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Originally published November 9, 2013 at 2:59 PM | Page modified November 9, 2013 at 6:36 PM

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Iran nuclear talks end without agreement, but may restart

After several days of optimistic reports that negotiations with Iran could produce an agreement to temporarily freeze its nuclear program, talks have ended without an agreement.


The New York Times

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GENEVA — After several days of optimistic reports that negotiations with Iran were on track to produce the first agreement in a decade to freeze its nuclear program, the talks ended early Sunday without an agreement, the French foreign minister said.

The talks hit a snag on Saturday with a French objection that the proposed deal did not do enough to curb Iran’s nuclear ambitions.

Even as U.S. diplomats made a final push for an agreement late Saturday, the marathon talks laid bare the challenge of drafting a deal that would satisfy both the Iranians and a group of major powers with their own interests and agendas.

U.S. Secretary of State John Kerry huddled for hours with Iran’s foreign minister, Mohammed Javad Zarif, as the United States struggled to close gaps on issues like curbing Iran’s uranium enrichment program and a nuclear reactor, under construction, that will produce plutonium.

Signs of division first emerged when the French foreign minister, Laurent Fabius, said a draft of a potential deal was unacceptable to France and there was no certainty that this round of negotiations would lead to an agreement. “We are hoping for a deal, but for the moment there are still issues that have not been resolved,” he told France Inter radio.

His comments came amid a whirl of diplomatic activity, with Kerry and foreign ministers from Britain, France, Germany, Russia and China engaged in round-robin meetings with Zarif and the European Union’s foreign policy chief, Catherine Ashton, who is overseeing the talks. Kerry also met with the Russian foreign minister, Sergey Lavrov.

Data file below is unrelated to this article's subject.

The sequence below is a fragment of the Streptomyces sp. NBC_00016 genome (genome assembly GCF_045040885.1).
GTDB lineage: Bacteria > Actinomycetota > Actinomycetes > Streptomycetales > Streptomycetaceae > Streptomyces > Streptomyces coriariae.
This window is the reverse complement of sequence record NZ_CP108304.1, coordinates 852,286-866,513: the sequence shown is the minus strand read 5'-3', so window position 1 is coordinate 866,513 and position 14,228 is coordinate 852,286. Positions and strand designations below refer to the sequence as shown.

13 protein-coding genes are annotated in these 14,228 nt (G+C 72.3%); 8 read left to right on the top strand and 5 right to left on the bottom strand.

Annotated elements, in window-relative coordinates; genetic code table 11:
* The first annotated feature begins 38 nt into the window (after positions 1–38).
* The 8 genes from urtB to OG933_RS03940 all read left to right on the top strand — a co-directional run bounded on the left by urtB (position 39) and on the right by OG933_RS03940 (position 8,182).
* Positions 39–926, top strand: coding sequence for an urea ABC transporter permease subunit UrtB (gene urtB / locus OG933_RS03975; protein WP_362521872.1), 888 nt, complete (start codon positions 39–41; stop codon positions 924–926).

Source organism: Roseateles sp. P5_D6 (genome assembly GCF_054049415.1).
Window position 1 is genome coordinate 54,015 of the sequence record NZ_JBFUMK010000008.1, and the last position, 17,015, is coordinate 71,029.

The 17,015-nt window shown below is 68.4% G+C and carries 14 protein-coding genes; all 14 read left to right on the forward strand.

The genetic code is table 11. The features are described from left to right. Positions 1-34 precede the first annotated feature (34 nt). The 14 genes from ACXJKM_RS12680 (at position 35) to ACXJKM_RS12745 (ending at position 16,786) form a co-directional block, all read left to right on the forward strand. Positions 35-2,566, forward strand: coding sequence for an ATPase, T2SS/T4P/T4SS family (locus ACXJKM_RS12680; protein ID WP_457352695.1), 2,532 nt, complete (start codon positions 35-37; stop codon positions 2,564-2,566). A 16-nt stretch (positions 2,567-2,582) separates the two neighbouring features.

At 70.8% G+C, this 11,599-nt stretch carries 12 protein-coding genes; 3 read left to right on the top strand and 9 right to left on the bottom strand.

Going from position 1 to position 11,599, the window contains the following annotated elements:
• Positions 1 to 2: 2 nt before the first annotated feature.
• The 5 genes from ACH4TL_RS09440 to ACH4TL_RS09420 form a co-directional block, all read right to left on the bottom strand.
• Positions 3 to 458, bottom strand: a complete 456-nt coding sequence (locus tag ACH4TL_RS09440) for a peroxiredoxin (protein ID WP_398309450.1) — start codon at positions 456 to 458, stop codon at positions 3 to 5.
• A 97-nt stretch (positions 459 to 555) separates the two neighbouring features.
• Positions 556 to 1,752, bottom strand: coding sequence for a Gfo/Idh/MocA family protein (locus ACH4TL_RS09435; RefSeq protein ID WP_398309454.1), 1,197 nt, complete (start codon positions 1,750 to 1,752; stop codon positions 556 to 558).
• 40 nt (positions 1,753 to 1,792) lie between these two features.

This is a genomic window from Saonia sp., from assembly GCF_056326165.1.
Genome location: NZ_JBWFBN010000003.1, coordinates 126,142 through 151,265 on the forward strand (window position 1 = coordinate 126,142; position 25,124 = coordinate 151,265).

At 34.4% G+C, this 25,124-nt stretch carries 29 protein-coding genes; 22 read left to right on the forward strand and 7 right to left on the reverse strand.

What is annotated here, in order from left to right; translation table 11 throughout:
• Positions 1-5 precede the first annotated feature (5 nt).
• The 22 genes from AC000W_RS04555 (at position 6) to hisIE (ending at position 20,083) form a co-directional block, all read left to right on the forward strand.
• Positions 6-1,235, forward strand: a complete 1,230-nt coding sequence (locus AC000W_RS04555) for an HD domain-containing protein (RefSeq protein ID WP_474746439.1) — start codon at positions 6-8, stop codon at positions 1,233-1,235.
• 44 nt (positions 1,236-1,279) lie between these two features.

Zarif insisted that there had been progress, although he conceded that the diplomats might leave this round empty-handed. “That won’t be a disaster,” he said in an interview with the BBC, “because we have started an important process and, provided that we can continue this process and try to reach positive results, I think we’ve done extremely important work.”

Hopes that a deal was at hand surged when Kerry cut short a trip to the Middle East to fly to Geneva on Friday. But he, too, sought to temper expectations, saying after he arrived that an agreement had not yet been reached and that gaps needed to be narrowed. On Saturday, Kerry made no further comment before a two-hour meeting with Zarif.

While talks continued Saturday afternoon, it increasingly appeared that the negotiators would be unable to overcome gaps in this round, and officials said they hoped to return in coming weeks to try again.

U.S. officials said they sensed an opportunity to wrap up an interim accord that would freeze Iran’s program for perhaps six months so there would be time for both sides to reach a more lasting agreement. But they also said the United States was ready to meet again in a couple of weeks should the remaining differences prove hard to overcome.

“It’s important that Iran knows we’ll walk away if our concerns aren’t met,” a senior administration official said, “but we do have substantive outlines set well enough that it’s worth trying to narrow gaps.”

France has taken a harder line than the United States in recent years on curbing Iran’s capacity to produce nuclear fuel that could be used in weapons.

Diplomats said the French were particularly concerned about the heavy-water reactor being built near Arak, because it would produce plutonium, an alternative to uranium for fueling a weapon.

Daryl Kimball, executive director of the Arms Control Association, said the plant could be dealt with in a future phase of the talks because it would take a year for it to be completed and much more time for it to produce plutonium that could be extracted for a bomb.

But Kerry said during his visit to Israel last week that the United States was asking Iran, as part of an interim accord, to agree to a “complete freeze over where they are today,” implying that Iran’s plutonium production program would be affected in some way as well.

Under a compromise favored by some U.S. officials, Iran might agree to refrain from operating the facility for six months, while continuing to work on the installation.

Once the reactor at Arak is operational, as early as next year, it might be very hard to disable it through a military strike without risking the dispersal of nuclear material. That risk might eliminate one of the West’s options for responding to Iran and reduce its leverage in the talks.



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